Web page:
Each ballot counts, but that process is taking a little longer this election cycle.

Many voters opted to mail in their choices for political office, and in New York, it was easier than ever to do so. A collective allowance was made for anyone uncomfortable voting in person due to the COVID-19 pandemic.

"I voted absentee for instance, and it's the first time I've done that in 40 years. So there's just a lot more absentee ballots. That's the first thing. So if there's a little bit of a differential, it could really swing a race," said Grant Reeher, director of Campbell Public Affairs Institute at Syracuse University.

In a typical election year, mail-in ballots will mostly mirror the results of in-person votes. But that doesn't appear to be the case in 2020. Reeher said Democratic candidates have been encouraging supporters to vote early, or by absentee, while Republican candidates have encouraged Election Day votes, impacting races statewide.

"You have a different type of dynamic. You have first of all a big chunk of votes coming in late. And then second of all a big chunk of votes coming in late that you have good reason to think are going to break much more for the Democratic candidate than for the Republican candidate," said Reeher.

Reeher also said Republicans have come to vote in numbers higher than expected, which has made for some interesting local races. In the 24th Congressional District, he said the race was predicted to be a toss up, but incumbent Republican John Katko currently leads by more than 50,000 votes.

"In order to make up the distance she has right now, Dana Balter will have to have just an overwhelming majority of those absentee ballots. John Katko has a pretty healthy lead there and I think basically he's all but won that seat," Reeher said.

Balter releasing this statement Wednesday afternoon saying "With over 70,000 absentee ballots yet to be counted in our race — and more still being returned — our campaign will not be commenting on the outcome until the election staff have had appropriate time to tally all the votes."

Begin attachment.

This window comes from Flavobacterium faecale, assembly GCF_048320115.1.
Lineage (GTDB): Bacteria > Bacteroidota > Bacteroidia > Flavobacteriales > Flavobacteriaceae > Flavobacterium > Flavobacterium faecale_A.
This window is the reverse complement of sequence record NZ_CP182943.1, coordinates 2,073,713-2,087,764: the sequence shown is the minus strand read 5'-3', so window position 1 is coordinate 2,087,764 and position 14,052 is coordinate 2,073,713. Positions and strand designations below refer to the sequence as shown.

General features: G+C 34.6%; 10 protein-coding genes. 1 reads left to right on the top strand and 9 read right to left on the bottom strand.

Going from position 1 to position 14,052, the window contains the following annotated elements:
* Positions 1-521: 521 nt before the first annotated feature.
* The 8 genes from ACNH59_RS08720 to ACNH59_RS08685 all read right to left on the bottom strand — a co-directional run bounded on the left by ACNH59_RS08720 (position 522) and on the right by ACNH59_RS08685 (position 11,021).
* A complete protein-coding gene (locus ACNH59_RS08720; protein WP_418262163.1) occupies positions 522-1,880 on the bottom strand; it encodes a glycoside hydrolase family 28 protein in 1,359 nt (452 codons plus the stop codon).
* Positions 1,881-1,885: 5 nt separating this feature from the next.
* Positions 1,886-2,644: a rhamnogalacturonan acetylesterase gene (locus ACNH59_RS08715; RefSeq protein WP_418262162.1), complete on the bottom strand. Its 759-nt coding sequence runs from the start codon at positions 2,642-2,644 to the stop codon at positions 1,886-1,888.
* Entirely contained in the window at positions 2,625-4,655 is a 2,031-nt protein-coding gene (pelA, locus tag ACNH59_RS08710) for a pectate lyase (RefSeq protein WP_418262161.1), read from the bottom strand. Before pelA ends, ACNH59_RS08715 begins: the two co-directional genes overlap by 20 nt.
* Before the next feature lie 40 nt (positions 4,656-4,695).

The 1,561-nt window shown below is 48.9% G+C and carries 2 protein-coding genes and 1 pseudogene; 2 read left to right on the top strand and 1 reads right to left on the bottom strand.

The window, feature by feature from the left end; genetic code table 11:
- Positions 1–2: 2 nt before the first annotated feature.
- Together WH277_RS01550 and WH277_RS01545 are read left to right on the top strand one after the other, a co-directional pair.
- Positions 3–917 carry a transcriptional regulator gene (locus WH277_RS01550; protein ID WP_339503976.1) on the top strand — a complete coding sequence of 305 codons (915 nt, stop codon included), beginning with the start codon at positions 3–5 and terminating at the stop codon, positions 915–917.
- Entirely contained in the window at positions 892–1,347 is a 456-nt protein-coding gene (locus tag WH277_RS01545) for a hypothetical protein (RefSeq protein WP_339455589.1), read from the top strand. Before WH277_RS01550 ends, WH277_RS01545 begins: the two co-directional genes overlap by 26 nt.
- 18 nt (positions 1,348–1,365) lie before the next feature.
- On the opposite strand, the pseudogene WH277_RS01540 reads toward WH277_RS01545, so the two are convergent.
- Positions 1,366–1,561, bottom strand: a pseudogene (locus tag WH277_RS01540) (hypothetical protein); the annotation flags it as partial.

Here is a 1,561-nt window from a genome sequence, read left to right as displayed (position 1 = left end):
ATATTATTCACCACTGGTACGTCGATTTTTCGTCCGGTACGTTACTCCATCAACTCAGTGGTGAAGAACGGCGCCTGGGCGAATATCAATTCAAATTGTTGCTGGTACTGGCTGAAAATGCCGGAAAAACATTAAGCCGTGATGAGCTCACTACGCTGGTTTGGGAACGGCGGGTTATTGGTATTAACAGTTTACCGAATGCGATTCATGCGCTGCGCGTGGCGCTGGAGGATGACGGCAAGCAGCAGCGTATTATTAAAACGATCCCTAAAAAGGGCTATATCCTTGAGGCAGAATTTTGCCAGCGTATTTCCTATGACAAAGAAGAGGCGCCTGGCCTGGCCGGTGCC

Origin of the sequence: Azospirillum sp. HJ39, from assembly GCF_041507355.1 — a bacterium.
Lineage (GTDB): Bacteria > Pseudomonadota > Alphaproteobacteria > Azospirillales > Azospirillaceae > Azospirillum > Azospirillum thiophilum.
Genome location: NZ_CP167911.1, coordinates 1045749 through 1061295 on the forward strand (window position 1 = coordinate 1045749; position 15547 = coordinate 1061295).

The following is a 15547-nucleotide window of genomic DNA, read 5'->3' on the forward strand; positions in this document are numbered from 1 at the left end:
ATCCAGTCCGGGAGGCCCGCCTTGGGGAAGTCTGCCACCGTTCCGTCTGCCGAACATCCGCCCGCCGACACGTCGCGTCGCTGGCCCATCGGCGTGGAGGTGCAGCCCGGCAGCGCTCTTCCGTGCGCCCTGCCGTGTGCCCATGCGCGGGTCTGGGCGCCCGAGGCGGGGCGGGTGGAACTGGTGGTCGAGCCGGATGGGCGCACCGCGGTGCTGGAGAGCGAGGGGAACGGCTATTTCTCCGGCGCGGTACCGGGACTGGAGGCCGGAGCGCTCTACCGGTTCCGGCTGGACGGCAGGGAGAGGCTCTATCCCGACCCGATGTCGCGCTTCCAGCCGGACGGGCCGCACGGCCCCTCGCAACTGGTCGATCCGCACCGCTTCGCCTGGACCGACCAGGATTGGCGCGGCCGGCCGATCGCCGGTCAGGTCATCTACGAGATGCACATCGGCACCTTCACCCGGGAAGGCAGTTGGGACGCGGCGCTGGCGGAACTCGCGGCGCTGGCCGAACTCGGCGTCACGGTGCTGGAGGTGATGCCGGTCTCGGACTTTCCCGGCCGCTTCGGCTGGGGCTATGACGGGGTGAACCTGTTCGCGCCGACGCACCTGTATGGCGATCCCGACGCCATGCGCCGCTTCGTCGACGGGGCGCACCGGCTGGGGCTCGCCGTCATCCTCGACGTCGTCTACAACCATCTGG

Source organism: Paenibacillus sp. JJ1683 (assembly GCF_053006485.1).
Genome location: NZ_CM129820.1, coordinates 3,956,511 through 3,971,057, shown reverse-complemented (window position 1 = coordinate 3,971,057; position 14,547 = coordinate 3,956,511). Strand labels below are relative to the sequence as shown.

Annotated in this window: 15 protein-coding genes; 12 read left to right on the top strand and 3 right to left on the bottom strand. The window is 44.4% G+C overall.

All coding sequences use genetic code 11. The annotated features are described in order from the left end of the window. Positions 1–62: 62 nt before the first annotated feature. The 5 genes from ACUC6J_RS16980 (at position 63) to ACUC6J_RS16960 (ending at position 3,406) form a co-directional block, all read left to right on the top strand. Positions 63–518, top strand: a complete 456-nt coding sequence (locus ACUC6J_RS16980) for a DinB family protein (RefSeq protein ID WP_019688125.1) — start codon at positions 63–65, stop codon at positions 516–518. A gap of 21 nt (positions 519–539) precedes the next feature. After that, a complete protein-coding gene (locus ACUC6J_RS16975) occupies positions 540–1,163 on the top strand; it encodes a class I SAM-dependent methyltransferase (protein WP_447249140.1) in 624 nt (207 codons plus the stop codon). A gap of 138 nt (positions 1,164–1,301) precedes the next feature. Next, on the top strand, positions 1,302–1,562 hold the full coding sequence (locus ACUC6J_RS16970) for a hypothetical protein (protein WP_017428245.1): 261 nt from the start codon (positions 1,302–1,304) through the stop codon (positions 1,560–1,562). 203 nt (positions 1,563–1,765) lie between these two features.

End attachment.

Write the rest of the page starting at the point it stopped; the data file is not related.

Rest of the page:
"They're not even going to start counting the absentees until next week, November 9, which is my birthday, which is a good omen, so we'll see. We'll see what happens," said Rep. Katko.

Reeher said in the 22nd Congressional District, the race is a bit tighter.

"Claudia Tenney is probably in pretty good shape. She's not in the same shape that John Katko is in, but she looks like she's in pretty good shape. That one will have to involve certainly close counting of the absentee votes and perhaps and probably a recount," said Reeher.

Tenney is feeling confident about her chances with the absentee ballots.

"Looks like my opponent would have to come up with about 85 percent of those or more, which is unlikely, but we're going to fight right to the minute, the last minute," said Tenney.

"Two years ago, we did not know who won until nearly Thanksgiving and given the number of ballots outstanding, we are ready to wait for the results to come in," said Anthony Brindisi.